Garlic is particularly interesting because it is used in virtually all cuisines worldwide. In some form or fashion, it makes its way into a variety dishes, often unnoticed visually but distinct in taste.
Personally, I find it absolutely delicious and useful in almost any cooking situation. But as ubiquitous as garlic is, do you know about it amazing health benefits?
Garlic contains two substances, known as allicin and alliin. Both of these are sulfur-containing compounds that have anti-biotic properties.
In addition to this, other studies have shown garlic has anti-bacterial, anti-fungal, and anti-yeast properties as well.
To get the most of these effects, its best to consume your garlic raw.
Now, I know you’re probably thinking, “raw garlic is gross, how can someone eat that?!” Well, there’s a few ways you can do this fairly easily.
First off, you can add fresh garlic to dressings and marinades. Simply chopping up a clove or two into your homemade salad dressing is an easy way to add garlic to what you are eating.
In a similar fashion, you can blend garlic up with other ingredients when you prepare your favorite sauces or marinades.
Removing the skin from garlic can sometimes be tricky. One easy trick is to blanch the garlic in hot water for 30 seconds, then drain and let cool. You can then slice of the end with the root, and the skin will come off.
If you are trying to get the covering off each individual clove, you can use the flat side of a knife and mash each clove slightly, the skin will come off easily.
Garlic can be chopped, mashed (to release its oils), or minced. When you chop garlic, it releases enzymes that convert the sulfur-containing compounds to diallyl disulfide, ammonia, and pyruvic acid.
If you were to cook garlic, the diallyl disulfide is destroyed, giving cooked garlic a much milder taste.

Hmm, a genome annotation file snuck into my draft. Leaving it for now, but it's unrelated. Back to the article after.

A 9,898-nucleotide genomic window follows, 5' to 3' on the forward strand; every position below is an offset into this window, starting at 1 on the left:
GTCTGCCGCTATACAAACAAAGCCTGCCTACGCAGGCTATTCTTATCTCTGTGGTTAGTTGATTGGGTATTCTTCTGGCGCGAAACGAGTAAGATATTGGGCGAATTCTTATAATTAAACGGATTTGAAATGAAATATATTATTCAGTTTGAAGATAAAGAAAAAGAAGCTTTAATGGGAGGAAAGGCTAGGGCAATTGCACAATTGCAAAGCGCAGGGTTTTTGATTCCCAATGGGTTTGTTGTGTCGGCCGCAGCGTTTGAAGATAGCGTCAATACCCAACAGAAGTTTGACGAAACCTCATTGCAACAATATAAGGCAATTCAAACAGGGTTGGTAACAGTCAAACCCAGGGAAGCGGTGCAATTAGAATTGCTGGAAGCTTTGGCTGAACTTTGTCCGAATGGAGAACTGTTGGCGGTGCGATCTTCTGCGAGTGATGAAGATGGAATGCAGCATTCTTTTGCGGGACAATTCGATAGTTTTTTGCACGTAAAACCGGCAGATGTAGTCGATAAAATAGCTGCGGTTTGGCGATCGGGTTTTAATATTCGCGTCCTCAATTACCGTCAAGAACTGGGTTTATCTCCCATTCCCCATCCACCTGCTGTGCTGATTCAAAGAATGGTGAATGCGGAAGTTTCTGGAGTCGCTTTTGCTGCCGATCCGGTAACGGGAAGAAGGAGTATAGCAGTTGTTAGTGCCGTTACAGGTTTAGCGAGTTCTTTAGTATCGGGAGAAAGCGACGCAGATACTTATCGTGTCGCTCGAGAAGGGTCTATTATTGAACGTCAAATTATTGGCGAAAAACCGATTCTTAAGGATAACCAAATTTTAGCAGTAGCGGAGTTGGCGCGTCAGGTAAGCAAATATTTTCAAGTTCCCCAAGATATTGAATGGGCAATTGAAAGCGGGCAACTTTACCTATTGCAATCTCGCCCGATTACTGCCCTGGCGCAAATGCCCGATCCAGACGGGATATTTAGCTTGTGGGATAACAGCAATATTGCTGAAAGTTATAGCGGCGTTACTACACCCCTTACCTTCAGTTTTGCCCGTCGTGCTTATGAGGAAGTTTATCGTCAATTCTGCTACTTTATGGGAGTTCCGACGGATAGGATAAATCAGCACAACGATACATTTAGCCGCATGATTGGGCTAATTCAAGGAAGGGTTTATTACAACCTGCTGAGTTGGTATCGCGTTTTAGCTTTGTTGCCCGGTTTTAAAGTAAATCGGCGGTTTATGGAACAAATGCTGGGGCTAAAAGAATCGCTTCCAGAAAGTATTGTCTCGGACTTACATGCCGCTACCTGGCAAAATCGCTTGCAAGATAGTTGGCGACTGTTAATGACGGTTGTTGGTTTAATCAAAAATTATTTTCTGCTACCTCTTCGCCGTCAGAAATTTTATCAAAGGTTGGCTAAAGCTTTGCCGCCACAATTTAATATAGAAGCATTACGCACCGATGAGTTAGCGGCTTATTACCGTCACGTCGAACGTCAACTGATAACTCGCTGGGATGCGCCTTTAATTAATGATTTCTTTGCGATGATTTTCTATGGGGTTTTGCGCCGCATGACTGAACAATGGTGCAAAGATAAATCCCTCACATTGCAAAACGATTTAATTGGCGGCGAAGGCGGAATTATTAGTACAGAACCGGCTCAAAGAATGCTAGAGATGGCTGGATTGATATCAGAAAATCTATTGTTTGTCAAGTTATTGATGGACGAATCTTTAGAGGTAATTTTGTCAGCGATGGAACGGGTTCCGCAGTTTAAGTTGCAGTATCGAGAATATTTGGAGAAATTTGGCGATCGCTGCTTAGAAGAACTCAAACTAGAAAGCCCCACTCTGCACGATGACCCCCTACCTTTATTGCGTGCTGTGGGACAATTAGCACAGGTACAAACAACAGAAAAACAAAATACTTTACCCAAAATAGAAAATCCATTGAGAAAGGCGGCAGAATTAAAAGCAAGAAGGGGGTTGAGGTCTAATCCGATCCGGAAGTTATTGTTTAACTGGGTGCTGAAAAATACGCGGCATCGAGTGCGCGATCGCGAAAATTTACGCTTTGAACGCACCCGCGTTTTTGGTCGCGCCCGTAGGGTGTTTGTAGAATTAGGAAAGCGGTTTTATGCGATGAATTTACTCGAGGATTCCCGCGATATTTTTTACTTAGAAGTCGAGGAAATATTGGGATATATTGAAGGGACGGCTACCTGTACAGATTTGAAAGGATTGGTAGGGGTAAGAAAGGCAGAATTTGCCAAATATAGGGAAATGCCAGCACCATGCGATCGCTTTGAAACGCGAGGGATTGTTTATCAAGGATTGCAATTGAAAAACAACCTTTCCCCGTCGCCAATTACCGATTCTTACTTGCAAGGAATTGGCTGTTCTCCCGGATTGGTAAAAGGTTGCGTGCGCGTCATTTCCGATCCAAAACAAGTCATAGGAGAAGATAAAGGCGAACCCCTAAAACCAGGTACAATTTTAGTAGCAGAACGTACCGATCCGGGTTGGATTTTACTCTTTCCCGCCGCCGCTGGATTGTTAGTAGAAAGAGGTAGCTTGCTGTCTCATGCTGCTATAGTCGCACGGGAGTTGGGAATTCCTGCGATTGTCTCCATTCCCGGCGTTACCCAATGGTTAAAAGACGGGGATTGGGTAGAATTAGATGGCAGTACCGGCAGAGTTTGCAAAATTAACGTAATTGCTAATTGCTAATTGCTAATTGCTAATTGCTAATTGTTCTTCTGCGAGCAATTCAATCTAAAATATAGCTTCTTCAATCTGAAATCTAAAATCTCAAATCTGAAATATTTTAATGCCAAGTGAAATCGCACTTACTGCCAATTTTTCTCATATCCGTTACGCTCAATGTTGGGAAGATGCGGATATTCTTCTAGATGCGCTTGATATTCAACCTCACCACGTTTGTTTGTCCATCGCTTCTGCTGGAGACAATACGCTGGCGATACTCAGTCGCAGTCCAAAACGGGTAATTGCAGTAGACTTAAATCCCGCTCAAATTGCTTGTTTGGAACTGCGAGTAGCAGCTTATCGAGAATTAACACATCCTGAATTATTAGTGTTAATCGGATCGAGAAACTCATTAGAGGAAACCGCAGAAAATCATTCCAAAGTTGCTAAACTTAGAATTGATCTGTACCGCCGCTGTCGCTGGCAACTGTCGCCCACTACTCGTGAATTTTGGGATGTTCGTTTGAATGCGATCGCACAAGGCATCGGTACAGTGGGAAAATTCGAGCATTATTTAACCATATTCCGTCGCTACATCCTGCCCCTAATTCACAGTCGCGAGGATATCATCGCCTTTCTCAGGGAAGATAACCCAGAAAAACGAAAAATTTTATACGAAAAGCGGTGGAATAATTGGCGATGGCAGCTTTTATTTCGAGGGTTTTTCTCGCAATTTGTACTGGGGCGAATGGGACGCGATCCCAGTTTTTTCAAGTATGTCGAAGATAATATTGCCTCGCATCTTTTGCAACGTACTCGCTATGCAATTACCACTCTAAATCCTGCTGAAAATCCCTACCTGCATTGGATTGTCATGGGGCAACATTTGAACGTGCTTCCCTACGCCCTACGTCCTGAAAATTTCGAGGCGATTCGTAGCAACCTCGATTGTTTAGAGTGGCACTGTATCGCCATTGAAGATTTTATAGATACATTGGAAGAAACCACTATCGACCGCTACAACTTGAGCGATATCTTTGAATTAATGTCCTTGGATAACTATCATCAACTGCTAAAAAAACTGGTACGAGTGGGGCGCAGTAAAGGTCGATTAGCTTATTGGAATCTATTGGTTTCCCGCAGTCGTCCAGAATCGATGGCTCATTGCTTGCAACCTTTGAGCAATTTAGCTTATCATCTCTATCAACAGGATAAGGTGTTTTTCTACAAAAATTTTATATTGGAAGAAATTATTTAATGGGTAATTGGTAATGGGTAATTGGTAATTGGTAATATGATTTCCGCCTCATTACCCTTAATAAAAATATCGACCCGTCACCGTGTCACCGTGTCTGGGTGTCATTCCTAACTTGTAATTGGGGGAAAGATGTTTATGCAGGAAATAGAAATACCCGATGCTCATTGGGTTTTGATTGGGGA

Some studies suggest garlic can be protective against certain forms of cancer.
Alliin and allicin are thought to prevent the formation of carcinogens in the body or by blocking carcinogens from reaching sensitive areas of the body.
Another proposed mechanism is that these two substances inhibit the transformation of healthy cells into cancerous cells.
Garlic has also shown the ability to lower low-density lipoprotein (LDL) levels, while raising high-density lipoprotein (HDL) levels.
LDL particles cholesterol bring fats into your arteries to transport for storage in the body, while HDL particles ship them out.
One year-long study on aged garlic (or garlic that has been fermented) showed it can reduce plaque buildup in arteries and also lower levels of homocysteine, which, according to the American Heart Association, is an independent risk factor for heart disease.
Garlic is great-tasting and provides a plethora of health benefits for a variety of different people. It can be especially for helpful for those with heart problems or people who have trouble losing weight.
Why not try it for yourself and add it to your home cooking?
Though based in research, personal, and clinical experience, the opinions in this article should not be taken as medical advice. Botanical medicine and nutraceuticals should be treated with the same caution and care as pharmaceuticals, as both have the potential for strong, potentially adverse effects and allergic reactions. Please consult a trained, licensed health care practitioner before proceeding.